COVID-19 has made insurance carriers, benefits providers, and brokerage firms more certain of the importance of digital transformation and forced others to re-evaluate their current digital capabilities
Can you believe that the first half of 2020 is over and that we’re already in June? For the insurance industry, this was supposed to be the year of big and exciting change. And change it has, for sure! But no one would have predicted that insurers could accept so much change so quickly, and without the endless vetting and deep-rooted consideration that’s been so typical of our industry.
If there’s a silver lining in COVID-19, it comes in the form of knowledge, and with that knowledge comes great power and responsibility.
So what have insurers learned?
- Nearly everyone’s 80-year-old grandmother (or 95 in my case) can and will learn to use Zoom so they can see their grandbabies and have a conversation face-to-face.
- People can and will use digital means to buy things — including their dinner and groceries — from places other than Amazon.
- Doing webchat isn’t nearly as difficult as many made it out to be.
- People can be productive working from home, even while entertaining little ones or being teachers.
- Eliminating all the running around from one meeting to another gives people time to really engage and interact with colleagues and clients to build better relationships.
Knowing all that, what’s most important is that insurers exercise their power and act on their responsibilities to customers.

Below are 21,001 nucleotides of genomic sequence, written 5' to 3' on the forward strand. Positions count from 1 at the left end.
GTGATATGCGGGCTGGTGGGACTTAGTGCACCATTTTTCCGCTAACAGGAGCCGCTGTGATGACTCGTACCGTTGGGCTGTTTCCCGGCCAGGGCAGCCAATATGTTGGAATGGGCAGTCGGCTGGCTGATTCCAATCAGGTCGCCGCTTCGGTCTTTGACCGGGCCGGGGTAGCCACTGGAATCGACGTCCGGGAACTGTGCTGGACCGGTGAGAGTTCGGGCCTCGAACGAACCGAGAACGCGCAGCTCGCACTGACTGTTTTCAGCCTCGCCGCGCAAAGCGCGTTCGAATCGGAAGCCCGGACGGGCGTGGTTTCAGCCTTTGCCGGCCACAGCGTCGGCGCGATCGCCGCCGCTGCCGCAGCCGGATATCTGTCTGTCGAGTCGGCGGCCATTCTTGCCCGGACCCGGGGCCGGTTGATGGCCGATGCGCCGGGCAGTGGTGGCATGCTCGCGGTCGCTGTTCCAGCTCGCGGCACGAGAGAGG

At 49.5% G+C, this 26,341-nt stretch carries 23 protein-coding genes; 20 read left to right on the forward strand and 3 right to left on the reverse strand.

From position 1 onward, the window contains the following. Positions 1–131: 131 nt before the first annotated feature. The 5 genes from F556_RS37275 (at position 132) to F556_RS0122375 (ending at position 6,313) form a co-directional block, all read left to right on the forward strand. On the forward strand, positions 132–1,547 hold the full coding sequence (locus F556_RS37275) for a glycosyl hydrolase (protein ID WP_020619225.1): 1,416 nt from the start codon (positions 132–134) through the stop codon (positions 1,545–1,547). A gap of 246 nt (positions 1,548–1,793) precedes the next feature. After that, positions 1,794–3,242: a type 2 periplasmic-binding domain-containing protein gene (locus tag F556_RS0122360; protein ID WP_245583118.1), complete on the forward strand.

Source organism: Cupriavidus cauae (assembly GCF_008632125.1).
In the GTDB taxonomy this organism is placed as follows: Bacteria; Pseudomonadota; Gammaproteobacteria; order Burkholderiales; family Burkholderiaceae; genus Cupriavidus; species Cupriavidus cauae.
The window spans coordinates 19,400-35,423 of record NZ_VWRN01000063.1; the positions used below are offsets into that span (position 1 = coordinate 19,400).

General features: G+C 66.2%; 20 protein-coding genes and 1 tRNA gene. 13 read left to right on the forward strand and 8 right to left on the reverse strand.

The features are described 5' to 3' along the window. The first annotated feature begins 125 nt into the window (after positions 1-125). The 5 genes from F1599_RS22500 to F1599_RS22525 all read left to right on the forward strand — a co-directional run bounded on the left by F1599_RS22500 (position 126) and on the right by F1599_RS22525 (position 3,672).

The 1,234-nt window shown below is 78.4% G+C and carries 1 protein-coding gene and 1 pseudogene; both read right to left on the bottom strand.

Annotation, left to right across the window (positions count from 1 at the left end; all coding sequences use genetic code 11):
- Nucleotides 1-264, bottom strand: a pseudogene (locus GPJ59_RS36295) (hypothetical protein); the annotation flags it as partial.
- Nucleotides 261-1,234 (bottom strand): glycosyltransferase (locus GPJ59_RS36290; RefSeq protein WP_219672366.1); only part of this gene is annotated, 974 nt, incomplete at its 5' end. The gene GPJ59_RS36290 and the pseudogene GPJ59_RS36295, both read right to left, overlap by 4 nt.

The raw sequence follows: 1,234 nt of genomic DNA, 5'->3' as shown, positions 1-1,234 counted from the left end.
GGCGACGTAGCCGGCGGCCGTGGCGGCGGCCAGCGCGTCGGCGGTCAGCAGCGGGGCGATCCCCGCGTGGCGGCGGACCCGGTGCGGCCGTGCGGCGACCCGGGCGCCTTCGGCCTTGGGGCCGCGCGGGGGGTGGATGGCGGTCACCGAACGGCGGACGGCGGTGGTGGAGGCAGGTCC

In my first week in my new role as the marketing lead for EIS, Tony Grosso and I moderated a webinar for Voluntary Employee Benefits Board (VEBB) members. We discussed bridging the digital gap between brokers and their clients with Carroll Fadal, VP, chief sales officer at Texas Life, and Stephanie Perry, project manager, group benefits at The Hartford and VEBB chair. We also sought knowledge from VEBB members about how they are acting on their new responsibilities in the face of the #NewNorm.
- When asked to what extent this new working environment has pushed their company to reevaluate their current digital capabilities:
- 53% reported that it raised some awareness; meaning that they managed well during the current environment, but have a few areas that could use reevaluation
- 17% said they have struggled to be effective in some key functional areas and feel it is important to reevaluate their current digital capabilities
- When asked which projects now have a higher priority as a result of the current environment, the top three projects mentioned were:
- The creation or modification of insurance products
- Digital communication channels
- The development or enhancement of self-service tools
- When asked how urgent is the need to upgrade or replace benefit administration as a result of the current environment:
- 54% reported that these projects were already underway
- 21% stated that they are planning to start in the next three years
Now armed with the knowledge of where the gaps are within the organization, insurance carriers, benefit providers, brokerage firms, and the like, are re-prioritizing digital transformation, and with more certainty of its importance.
The power achieved by filling these gaps and focusing intently on these priorities will help carriers rise like a phoenix from the ashes, creating key differentiators and competitive advantages. Responsibility, however, is a key part of this knowledge and power equation.
Yes, we need to move quickly. Yes, we need to make changes. Yes, we need to think differently about day-to-day business. But not at the expense of choosing the wrong technology partner. Not at the expense of thinking only about today and not the future.
Now isn’t the time to think about making incremental changes. Now is the time to invest in your future, your employees’ future, your policyholders’ future, and your legacy.
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